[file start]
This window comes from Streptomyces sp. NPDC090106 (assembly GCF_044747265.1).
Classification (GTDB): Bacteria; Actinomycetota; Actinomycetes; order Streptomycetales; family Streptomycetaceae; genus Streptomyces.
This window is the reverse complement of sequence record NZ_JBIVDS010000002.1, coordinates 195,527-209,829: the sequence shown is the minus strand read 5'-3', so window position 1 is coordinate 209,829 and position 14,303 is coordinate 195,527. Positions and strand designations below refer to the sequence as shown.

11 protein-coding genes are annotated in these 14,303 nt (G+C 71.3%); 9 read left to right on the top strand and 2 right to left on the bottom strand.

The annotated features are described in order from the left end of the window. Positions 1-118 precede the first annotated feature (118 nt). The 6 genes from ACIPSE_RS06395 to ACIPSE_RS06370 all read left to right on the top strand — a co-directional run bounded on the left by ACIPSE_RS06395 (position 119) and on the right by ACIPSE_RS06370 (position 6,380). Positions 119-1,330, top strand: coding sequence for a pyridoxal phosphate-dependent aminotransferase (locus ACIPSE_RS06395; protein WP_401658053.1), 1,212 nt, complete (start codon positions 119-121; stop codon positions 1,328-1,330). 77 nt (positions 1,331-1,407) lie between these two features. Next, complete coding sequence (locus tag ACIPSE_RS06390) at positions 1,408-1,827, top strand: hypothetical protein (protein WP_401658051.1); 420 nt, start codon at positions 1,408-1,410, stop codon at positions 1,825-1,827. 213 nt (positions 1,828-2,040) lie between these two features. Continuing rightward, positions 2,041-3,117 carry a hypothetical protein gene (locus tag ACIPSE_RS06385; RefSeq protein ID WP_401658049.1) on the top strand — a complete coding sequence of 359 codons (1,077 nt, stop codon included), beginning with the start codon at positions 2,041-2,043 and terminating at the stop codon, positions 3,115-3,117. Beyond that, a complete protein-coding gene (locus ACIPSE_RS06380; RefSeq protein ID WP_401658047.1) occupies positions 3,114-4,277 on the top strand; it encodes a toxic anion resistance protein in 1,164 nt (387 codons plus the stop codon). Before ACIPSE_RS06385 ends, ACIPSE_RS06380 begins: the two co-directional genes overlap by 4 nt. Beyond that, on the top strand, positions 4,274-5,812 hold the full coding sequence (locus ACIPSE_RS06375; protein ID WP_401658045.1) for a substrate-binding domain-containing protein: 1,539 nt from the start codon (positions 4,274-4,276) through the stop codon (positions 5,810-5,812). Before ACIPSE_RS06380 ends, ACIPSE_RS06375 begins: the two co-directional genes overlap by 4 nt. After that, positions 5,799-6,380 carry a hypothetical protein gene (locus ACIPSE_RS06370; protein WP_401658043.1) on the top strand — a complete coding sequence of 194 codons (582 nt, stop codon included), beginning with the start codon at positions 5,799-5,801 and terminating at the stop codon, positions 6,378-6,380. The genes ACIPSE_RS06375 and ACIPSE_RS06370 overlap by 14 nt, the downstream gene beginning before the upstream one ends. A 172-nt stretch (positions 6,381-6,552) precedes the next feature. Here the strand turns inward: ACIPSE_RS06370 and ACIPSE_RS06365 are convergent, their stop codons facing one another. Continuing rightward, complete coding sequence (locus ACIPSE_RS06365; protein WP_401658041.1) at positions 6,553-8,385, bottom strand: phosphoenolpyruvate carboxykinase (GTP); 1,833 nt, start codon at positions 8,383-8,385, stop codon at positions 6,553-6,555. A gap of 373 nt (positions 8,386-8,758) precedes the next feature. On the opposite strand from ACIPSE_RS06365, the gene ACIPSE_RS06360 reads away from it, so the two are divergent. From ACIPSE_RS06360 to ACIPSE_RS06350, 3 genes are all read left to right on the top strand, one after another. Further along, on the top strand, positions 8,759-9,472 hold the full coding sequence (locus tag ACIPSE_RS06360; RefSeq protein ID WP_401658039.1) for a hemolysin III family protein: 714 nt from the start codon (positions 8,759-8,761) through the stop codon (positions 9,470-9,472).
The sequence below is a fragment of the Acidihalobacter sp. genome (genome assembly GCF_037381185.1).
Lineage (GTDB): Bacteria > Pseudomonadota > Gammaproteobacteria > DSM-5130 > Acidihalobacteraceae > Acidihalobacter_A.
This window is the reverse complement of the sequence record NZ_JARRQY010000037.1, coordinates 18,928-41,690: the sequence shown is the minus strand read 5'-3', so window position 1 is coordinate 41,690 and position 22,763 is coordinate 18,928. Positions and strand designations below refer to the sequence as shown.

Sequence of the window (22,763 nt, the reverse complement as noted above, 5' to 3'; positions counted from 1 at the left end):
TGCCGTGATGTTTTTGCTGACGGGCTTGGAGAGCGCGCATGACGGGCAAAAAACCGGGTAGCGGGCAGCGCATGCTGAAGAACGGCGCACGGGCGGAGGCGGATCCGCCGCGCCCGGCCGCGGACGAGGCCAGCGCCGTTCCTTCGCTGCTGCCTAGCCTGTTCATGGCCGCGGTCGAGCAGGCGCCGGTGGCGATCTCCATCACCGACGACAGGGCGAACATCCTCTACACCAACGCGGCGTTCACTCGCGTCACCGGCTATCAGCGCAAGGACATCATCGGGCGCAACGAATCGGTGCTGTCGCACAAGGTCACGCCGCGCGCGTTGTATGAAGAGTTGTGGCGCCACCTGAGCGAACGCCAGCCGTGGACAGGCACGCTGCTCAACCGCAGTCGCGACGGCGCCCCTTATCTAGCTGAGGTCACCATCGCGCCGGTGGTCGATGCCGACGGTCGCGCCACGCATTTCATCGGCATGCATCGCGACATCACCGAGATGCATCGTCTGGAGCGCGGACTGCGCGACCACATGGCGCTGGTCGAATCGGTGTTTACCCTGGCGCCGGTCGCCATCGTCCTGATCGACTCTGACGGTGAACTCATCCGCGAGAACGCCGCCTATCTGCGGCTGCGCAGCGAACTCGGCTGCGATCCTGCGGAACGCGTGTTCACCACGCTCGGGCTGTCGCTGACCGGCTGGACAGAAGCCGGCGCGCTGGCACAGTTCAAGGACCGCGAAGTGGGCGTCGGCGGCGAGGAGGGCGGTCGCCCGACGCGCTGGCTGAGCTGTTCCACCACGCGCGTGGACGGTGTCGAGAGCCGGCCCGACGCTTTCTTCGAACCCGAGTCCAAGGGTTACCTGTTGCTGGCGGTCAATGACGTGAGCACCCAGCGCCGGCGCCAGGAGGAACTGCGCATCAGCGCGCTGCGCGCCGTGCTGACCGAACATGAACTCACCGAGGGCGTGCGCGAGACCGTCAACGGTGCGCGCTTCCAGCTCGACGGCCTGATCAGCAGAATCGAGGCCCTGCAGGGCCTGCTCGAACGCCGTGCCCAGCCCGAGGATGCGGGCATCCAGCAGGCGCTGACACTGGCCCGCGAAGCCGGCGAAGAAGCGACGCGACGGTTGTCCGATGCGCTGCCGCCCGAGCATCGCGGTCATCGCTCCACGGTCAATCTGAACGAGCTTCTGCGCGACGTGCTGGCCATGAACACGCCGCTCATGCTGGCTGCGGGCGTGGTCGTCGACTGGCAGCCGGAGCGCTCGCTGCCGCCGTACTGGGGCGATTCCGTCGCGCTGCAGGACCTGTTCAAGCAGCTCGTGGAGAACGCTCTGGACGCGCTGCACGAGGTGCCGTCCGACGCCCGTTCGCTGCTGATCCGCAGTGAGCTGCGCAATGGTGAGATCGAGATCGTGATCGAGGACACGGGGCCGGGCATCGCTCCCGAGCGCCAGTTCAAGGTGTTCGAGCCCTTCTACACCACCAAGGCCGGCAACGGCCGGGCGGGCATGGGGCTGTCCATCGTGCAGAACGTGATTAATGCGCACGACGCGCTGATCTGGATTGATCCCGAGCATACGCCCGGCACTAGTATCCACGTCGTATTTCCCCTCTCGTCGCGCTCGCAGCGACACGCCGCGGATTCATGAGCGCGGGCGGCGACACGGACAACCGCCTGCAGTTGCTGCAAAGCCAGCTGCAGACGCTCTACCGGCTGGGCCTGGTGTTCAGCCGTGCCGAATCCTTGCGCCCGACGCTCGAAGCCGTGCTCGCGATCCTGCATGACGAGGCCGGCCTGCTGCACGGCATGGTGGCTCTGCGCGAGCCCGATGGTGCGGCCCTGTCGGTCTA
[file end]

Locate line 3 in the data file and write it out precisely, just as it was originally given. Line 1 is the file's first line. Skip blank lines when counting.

This window is the reverse complement of sequence record NZ_JBIVDS010000002.1, coordinates 195,527-209,829: the sequence shown is the minus strand read 5'-3', so window position 1 is coordinate 209,829 and position 14,303 is coordinate 195,527. Positions and strand designations below refer to the sequence as shown.